When a celiac sufferer is exposed to gluten, the villi atrophy as the result of an inflammatory response. A gluten-free diet helps people with celiac disease control the symptoms and prevent complications.
As soon as an individual has been diagnosed with blood tests and a positive biopsy of the small intestine, his doctor will tell him to go on a permanent gluten-free diet. Those used to consuming anything they like are suddenly confronted with the tedious task of scrutinizing labels, questioning storekeepers, food companies, bakery personnel, restaurant waiters and kiosk owners.
Transitioning to a gluten-free diet is a big change, and requires getting used to.
Until they get the hang of it, celiac patients may feel very deprived as they watch others casually buy a sandwich or a piece of cake. Strictly observing the diet is – literally – not a piece of cake.
Having to follow a gluten-free diet may cause deficiencies in certain vitamins and minerals, making it necessary to take supplements of iron, fiber, thiamin, niacin, folate, calcium or riboflavin. In some serious cases, even a gluten-free diet doesn’t halt the symptoms and complications of celiac, and the patient may need special medications to suppress the immune system.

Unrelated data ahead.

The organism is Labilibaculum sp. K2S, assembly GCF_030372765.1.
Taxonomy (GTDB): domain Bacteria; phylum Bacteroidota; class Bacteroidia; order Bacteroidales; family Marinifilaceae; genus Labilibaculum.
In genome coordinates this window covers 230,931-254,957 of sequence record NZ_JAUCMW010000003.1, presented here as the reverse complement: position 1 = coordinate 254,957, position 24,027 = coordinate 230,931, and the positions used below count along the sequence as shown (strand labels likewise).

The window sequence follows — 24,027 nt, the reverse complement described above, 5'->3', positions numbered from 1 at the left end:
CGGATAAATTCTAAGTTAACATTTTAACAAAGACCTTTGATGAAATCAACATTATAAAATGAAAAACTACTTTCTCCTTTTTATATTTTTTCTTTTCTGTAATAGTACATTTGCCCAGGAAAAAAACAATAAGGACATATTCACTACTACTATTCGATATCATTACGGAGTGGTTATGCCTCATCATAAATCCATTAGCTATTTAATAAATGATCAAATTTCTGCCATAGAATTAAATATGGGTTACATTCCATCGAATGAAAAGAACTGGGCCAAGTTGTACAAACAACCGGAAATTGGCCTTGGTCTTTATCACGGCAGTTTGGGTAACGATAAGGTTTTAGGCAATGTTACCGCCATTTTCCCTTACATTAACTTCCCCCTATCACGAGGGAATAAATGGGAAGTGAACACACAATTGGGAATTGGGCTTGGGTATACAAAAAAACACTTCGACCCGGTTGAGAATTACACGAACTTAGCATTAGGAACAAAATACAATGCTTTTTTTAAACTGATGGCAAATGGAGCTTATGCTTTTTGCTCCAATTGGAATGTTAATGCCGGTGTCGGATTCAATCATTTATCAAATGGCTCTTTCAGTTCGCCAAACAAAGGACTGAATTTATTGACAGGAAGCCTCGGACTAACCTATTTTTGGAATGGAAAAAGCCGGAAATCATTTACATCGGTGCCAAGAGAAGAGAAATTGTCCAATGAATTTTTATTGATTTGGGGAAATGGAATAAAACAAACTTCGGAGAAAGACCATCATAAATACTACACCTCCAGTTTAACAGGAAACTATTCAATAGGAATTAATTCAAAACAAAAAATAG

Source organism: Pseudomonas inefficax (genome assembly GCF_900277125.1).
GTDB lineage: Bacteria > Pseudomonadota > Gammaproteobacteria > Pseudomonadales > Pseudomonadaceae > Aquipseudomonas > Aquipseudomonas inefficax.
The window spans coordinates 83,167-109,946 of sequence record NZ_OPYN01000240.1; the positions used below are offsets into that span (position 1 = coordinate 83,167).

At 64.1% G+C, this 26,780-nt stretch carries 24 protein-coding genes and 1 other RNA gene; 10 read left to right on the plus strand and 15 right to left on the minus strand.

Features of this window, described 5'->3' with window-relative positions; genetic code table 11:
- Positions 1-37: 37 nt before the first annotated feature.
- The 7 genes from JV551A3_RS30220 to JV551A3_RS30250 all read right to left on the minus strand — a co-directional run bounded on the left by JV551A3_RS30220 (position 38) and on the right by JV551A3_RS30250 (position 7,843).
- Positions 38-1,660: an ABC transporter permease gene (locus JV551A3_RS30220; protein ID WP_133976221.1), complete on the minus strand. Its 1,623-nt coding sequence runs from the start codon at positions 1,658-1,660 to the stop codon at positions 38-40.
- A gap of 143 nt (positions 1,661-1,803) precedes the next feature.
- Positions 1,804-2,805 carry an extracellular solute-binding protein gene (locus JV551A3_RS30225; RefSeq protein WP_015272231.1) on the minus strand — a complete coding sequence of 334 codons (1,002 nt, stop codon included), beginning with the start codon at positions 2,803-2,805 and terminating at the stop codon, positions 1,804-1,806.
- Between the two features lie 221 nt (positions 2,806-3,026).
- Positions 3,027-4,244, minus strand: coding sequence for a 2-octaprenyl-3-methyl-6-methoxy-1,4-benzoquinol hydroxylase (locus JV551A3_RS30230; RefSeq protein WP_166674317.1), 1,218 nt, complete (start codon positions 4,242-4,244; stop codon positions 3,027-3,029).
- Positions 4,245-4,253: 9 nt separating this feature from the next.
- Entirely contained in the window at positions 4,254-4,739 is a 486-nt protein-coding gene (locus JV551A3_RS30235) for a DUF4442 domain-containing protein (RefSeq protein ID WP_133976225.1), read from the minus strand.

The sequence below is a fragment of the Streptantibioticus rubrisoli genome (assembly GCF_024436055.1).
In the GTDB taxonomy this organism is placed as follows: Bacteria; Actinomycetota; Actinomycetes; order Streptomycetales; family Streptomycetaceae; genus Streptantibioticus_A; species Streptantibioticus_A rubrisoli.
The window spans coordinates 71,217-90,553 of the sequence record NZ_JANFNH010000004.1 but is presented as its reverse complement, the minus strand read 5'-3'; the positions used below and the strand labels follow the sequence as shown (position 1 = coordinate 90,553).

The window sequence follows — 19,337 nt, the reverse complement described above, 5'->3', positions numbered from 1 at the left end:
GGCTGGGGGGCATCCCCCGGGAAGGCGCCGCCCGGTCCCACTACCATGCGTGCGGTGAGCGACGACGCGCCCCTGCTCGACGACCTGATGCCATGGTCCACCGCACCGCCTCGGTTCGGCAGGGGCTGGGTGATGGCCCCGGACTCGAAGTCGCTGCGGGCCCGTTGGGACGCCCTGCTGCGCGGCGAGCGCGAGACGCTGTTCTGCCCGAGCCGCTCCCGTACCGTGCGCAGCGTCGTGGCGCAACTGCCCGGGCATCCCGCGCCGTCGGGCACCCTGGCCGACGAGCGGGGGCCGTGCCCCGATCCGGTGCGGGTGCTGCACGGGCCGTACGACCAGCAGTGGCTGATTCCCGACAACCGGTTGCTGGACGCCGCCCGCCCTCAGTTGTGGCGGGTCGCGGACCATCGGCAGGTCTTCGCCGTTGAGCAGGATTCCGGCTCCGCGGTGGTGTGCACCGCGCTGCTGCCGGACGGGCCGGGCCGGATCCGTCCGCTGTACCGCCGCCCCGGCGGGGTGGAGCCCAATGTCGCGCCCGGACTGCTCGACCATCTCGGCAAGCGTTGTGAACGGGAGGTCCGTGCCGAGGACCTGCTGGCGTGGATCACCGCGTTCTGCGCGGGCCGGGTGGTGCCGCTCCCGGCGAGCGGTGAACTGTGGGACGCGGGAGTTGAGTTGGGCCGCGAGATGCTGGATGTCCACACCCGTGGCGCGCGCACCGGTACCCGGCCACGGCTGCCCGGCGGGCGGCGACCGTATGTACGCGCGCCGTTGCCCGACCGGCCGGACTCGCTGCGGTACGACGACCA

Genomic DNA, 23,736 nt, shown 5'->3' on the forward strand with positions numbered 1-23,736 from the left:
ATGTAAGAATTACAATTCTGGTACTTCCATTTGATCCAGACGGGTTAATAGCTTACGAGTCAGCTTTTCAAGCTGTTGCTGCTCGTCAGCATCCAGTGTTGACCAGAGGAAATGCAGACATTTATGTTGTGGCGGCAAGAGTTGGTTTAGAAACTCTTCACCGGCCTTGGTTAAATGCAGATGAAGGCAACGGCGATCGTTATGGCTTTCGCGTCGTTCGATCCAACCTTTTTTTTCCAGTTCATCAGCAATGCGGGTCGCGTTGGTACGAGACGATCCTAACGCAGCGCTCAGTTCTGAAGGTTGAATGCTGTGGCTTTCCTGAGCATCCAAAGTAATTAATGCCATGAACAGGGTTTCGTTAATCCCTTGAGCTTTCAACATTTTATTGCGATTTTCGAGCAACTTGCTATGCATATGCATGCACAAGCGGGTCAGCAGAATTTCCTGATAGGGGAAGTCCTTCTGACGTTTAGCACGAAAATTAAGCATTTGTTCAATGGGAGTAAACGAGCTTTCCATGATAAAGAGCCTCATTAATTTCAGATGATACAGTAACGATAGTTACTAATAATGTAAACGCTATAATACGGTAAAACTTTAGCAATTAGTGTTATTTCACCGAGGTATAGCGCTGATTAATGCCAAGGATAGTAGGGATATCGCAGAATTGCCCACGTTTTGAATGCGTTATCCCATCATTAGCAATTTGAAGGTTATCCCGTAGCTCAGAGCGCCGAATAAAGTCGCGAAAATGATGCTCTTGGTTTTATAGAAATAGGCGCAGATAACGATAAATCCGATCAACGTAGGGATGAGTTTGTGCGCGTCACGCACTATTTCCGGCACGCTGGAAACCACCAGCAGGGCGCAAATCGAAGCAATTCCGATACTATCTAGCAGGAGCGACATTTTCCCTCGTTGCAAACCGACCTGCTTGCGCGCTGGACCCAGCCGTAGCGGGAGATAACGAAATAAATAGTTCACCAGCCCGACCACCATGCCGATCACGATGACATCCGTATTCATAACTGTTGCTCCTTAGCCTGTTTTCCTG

If a celiac patient occasionally “sins” and eats a doughnut or accidentally consumes something with “hidden” gluten, they may suffer diarrhea and stomach pain, but even without suffering symptoms, even small amounts of gluten can harm the small intestine.
So what foods can celiac patients depend on to be naturally gluten free? This group includes beans, seeds and nuts in their natural, unprocessed form; fresh meat, fish and poultry; fresh eggs; fresh fruits and vegetables and most milk, cheese and other dairy products to which gluten-containing grains or preservatives have not been added.
Glazer, in her introduction, lists grains or grain-like products that are gluten free. These include (in alphabetical order) amaranth; arrowroot; buckwheat; corn and cornmeal; flax; flours ground from rice, soy, corn, potato, beans and chickpeas; millet; quinoa (really a tiny fruit); rice; sorghum; soy; tapioca and teff (which is a basic ingredient for Ethiopian bread).
As for foods that celiac sufferers have to avoid, the list is also long: wheat; durum flour; barley (malt, malt flavoring and malt vinegar are usually made from barley); rye; bulgur; farina; semolina; spelt; and graham flour.